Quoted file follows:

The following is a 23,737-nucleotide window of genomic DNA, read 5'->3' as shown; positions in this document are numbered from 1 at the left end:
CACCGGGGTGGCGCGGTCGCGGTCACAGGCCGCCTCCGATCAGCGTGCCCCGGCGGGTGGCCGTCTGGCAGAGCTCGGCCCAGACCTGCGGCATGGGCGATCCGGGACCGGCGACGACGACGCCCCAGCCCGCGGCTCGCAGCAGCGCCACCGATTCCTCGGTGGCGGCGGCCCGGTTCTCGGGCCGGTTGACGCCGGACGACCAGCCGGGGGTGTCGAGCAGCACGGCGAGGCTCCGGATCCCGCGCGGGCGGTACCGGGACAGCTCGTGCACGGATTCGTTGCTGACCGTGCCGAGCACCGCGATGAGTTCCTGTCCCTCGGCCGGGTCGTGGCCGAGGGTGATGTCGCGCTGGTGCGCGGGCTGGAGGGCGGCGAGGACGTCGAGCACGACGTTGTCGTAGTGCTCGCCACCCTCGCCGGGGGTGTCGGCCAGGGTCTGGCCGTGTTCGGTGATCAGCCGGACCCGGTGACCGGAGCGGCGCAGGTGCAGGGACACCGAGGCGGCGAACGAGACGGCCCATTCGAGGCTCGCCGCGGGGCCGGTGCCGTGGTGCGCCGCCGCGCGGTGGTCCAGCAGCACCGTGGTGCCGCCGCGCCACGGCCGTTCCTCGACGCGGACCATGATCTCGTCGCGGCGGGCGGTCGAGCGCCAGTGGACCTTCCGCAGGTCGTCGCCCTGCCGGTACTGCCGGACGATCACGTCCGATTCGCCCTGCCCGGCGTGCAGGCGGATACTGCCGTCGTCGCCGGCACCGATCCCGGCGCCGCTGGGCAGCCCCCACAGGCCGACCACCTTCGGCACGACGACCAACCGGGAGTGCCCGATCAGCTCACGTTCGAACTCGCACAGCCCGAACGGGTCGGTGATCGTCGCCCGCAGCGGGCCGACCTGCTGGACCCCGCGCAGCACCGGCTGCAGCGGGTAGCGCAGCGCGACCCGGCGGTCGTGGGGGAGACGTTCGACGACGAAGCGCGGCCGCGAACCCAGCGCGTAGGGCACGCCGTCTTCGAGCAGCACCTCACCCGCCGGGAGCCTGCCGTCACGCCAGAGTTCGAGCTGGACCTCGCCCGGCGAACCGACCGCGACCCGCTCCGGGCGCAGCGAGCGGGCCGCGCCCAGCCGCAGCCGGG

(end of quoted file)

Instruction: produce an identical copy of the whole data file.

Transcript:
The following is a 23,737-nucleotide window of genomic DNA, read 5'->3' as shown; positions in this document are numbered from 1 at the left end:
CACCGGGGTGGCGCGGTCGCGGTCACAGGCCGCCTCCGATCAGCGTGCCCCGGCGGGTGGCCGTCTGGCAGAGCTCGGCCCAGACCTGCGGCATGGGCGATCCGGGACCGGCGACGACGACGCCCCAGCCCGCGGCTCGCAGCAGCGCCACCGATTCCTCGGTGGCGGCGGCCCGGTTCTCGGGCCGGTTGACGCCGGACGACCAGCCGGGGGTGTCGAGCAGCACGGCGAGGCTCCGGATCCCGCGCGGGCGGTACCGGGACAGCTCGTGCACGGATTCGTTGCTGACCGTGCCGAGCACCGCGATGAGTTCCTGTCCCTCGGCCGGGTCGTGGCCGAGGGTGATGTCGCGCTGGTGCGCGGGCTGGAGGGCGGCGAGGACGTCGAGCACGACGTTGTCGTAGTGCTCGCCACCCTCGCCGGGGGTGTCGGCCAGGGTCTGGCCGTGTTCGGTGATCAGCCGGACCCGGTGACCGGAGCGGCGCAGGTGCAGGGACACCGAGGCGGCGAACGAGACGGCCCATTCGAGGCTCGCCGCGGGGCCGGTGCCGTGGTGCGCCGCCGCGCGGTGGTCCAGCAGCACCGTGGTGCCGCCGCGCCACGGCCGTTCCTCGACGCGGACCATGATCTCGTCGCGGCGGGCGGTCGAGCGCCAGTGGACCTTCCGCAGGTCGTCGCCCTGCCGGTACTGCCGGACGATCACGTCCGATTCGCCCTGCCCGGCGTGCAGGCGGATACTGCCGTCGTCGCCGGCACCGATCCCGGCGCCGCTGGGCAGCCCCCACAGGCCGACCACCTTCGGCACGACGACCAACCGGGAGTGCCCGATCAGCTCACGTTCGAACTCGCACAGCCCGAACGGGTCGGTGATCGTCGCCCGCAGCGGGCCGACCTGCTGGACCCCGCGCAGCACCGGCTGCAGCGGGTAGCGCAGCGCGACCCGGCGGTCGTGGGGGAGACGTTCGACGACGAAGCGCGGCCGCGAACCCAGCGCGTAGGGCACGCCGTCTTCGAGCAGCACCTCACCCGCCGGGAGCCTGCCGTCACGCCAGAGTTCGAGCTGGACCTCGCCCGGCGAACCGACCGCGACCCGCTCCGGGCGCAGCGAGCGGGCCGCGCCCAGCCGCAGCCGGG